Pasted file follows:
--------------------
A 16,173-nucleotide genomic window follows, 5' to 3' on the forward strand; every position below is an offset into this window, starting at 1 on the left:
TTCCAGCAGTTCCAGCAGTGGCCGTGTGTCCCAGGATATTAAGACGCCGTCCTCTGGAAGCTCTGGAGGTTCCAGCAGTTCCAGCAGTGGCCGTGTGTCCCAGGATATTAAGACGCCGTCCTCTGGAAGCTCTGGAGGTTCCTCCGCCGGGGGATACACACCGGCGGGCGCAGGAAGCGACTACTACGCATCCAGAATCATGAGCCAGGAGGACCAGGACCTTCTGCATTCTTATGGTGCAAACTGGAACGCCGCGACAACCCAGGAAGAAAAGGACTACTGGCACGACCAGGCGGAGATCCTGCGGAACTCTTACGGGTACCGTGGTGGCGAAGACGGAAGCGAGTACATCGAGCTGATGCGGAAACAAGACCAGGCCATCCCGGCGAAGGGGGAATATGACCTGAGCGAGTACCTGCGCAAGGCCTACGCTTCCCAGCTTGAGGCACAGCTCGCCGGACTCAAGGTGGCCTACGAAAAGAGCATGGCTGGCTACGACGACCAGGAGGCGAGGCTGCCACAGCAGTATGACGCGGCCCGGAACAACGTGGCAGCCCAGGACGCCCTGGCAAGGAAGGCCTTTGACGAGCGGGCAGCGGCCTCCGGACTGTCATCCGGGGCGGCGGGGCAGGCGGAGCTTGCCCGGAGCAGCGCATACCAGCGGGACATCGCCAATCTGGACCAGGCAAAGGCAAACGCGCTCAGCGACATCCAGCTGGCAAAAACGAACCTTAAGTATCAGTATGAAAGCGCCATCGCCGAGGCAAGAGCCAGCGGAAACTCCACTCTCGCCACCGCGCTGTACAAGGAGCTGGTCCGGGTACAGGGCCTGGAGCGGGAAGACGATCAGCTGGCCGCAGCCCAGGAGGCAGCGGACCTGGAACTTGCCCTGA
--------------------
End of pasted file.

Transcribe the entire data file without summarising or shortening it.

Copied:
A 16,173-nucleotide genomic window follows, 5' to 3' on the forward strand; every position below is an offset into this window, starting at 1 on the left:
TTCCAGCAGTTCCAGCAGTGGCCGTGTGTCCCAGGATATTAAGACGCCGTCCTCTGGAAGCTCTGGAGGTTCCAGCAGTTCCAGCAGTGGCCGTGTGTCCCAGGATATTAAGACGCCGTCCTCTGGAAGCTCTGGAGGTTCCTCCGCCGGGGGATACACACCGGCGGGCGCAGGAAGCGACTACTACGCATCCAGAATCATGAGCCAGGAGGACCAGGACCTTCTGCATTCTTATGGTGCAAACTGGAACGCCGCGACAACCCAGGAAGAAAAGGACTACTGGCACGACCAGGCGGAGATCCTGCGGAACTCTTACGGGTACCGTGGTGGCGAAGACGGAAGCGAGTACATCGAGCTGATGCGGAAACAAGACCAGGCCATCCCGGCGAAGGGGGAATATGACCTGAGCGAGTACCTGCGCAAGGCCTACGCTTCCCAGCTTGAGGCACAGCTCGCCGGACTCAAGGTGGCCTACGAAAAGAGCATGGCTGGCTACGACGACCAGGAGGCGAGGCTGCCACAGCAGTATGACGCGGCCCGGAACAACGTGGCAGCCCAGGACGCCCTGGCAAGGAAGGCCTTTGACGAGCGGGCAGCGGCCTCCGGACTGTCATCCGGGGCGGCGGGGCAGGCGGAGCTTGCCCGGAGCAGCGCATACCAGCGGGACATCGCCAATCTGGACCAGGCAAAGGCAAACGCGCTCAGCGACATCCAGCTGGCAAAAACGAACCTTAAGTATCAGTATGAAAGCGCCATCGCCGAGGCAAGAGCCAGCGGAAACTCCACTCTCGCCACCGCGCTGTACAAGGAGCTGGTCCGGGTACAGGGCCTGGAGCGGGAAGACGATCAGCTGGCCGCAGCCCAGGAGGCAGCGGACCTGGAACTTGCCCTGA